Nugent spoke on the importance of speaking up, using the tragic story of former Ottawa high school rugby player, Rowan Stringer. Stringer passed away due to severe brain trauma after an incident during a rugby game in 2013.

“[Stringer] had a concussion and then she felt symptoms but then, a few minutes later, felt fine," said Nugent. “Coach put her back in and then she actually received secondary concussion syndrome, which is a secondary condition on top of the first one, and she actually died.”

Nugent said that, had Stringer's coaches been aware of the concussion research we have today, this tragedy could have easily been prevented. Nugent also mentioned that, in June 2016, Ontario passed Rowan’s Law, which legislated that trainers, coaches and parents must educate players on concussions and their ramifications, and that players exhibiting concussion symptoms must stop play and must be cleared by a physician before they can return.

“I think that as a community, we have definitely taken great steps in our progress with our knowledge and how we integrate this information into our sports,” said Nugent in reference to Rowan’s Law.

Nugent, along with the rest of Western’s CLF chapter, will be hosting a dodgeball tournament this March as a fundraiser for the foundation.

“[On] March 23, we're running [the dodgeball tournament] this year, and it's going to be a big event with some researchers describing the research here at Western,” explained Nugent.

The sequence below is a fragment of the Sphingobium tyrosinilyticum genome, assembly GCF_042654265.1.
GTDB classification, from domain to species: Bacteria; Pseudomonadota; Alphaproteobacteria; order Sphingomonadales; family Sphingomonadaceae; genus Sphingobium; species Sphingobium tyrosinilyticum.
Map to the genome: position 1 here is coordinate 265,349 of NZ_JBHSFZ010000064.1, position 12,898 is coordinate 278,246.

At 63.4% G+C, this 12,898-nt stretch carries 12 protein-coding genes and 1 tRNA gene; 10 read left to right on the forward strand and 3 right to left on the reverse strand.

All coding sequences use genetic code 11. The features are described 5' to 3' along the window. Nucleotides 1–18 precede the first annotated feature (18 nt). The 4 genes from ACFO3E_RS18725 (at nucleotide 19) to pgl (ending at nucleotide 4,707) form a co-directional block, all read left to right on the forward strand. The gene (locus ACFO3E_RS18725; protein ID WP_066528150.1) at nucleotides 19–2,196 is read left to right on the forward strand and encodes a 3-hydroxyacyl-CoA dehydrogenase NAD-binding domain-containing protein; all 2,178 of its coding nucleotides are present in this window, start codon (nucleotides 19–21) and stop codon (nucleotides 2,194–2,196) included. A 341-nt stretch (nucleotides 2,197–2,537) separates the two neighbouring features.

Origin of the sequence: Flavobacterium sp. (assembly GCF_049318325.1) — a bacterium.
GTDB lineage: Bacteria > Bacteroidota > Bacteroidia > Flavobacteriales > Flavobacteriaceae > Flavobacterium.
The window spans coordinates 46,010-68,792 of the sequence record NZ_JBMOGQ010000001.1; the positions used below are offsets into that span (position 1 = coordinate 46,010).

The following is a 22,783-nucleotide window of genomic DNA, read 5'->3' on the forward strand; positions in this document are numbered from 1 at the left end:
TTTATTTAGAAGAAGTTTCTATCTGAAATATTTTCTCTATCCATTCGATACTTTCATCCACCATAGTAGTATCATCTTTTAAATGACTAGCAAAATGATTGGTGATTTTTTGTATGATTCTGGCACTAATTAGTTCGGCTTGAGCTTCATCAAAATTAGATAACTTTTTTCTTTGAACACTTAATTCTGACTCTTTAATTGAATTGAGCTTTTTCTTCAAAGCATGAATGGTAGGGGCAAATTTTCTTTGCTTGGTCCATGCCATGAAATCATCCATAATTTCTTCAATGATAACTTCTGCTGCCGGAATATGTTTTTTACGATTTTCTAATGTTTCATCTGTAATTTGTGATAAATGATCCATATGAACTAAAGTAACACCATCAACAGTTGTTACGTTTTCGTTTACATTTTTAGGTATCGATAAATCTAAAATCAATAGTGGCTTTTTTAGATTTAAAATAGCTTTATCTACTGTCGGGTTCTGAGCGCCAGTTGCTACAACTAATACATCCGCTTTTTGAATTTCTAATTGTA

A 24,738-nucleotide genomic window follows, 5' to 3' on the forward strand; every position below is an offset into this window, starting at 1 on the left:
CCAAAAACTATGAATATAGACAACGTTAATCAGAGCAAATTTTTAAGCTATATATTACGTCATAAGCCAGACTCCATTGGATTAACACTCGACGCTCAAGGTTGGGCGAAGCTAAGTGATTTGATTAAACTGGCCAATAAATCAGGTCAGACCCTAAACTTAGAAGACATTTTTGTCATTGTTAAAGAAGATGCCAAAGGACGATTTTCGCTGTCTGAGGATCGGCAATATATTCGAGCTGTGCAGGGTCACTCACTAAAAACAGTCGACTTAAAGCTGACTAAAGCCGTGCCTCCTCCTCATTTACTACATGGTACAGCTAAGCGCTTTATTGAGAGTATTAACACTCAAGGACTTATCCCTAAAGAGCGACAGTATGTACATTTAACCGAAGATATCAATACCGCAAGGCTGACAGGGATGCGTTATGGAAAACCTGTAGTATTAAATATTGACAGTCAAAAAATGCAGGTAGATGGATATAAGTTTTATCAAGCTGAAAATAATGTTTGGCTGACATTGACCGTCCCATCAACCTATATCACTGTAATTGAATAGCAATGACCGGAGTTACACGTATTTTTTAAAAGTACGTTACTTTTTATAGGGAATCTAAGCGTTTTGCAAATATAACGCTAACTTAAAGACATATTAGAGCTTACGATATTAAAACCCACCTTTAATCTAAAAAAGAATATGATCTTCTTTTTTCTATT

Nugent said that she is excited for the upcoming tournament, as students can win a purple shirt and will also be exposed to valuable information on brain trauma and the research that the CLF is currently working on.

CTE, moving forward

Chronic Traumatic Encephalopathy is a neurodegenerative condition that originates from repeated head trauma but can only be diagnosed post-mortem, according to the CLF. The scientific community is more aware of the long-term risks of concussions, including CTE, than ever before.

“This research has definitely showed us that the long-term risks are there and that we should be aware of them and that we should make sure that we are trying to limit them as much as possible,” said Nugent. “We want to continue to support our athletes and support people trying to participate so that they can continue to participate and not be afraid of these long-term issues.”

Nugent believes that larger organizations that have been under fire for the last decade, such as the NFL and the NHL, should be doing more to address CTE related issues. Nugent, along with others at the CLF, believe that clear, comprehensible information should be addressed to players and coaches more often instead of having head injury dialogue exchanged through lawsuits and court dates.

Awareness on recent research such as how long-term effects of subconcussive impacts can create major issues if not treated correctly and how helmets don't prevent concussions are key research findings Nugent wants facilitated.

Nugent also said that the CLF is raising funds through their website and their Facebook page and even the Western chapter's Facebook page.

“There are options for you to find ways to donate, whether it be money or if you're an athlete, your brain possibly if you'd like that,” said Nugent. “There's also resources for you to take information back to your team or to sign up for a presentation for your team. We do presentations for different clubs and support teams and stuff like this in London area.”

“We have to be upfront about these issues because the research is there,” Nugent added. “People want to know.”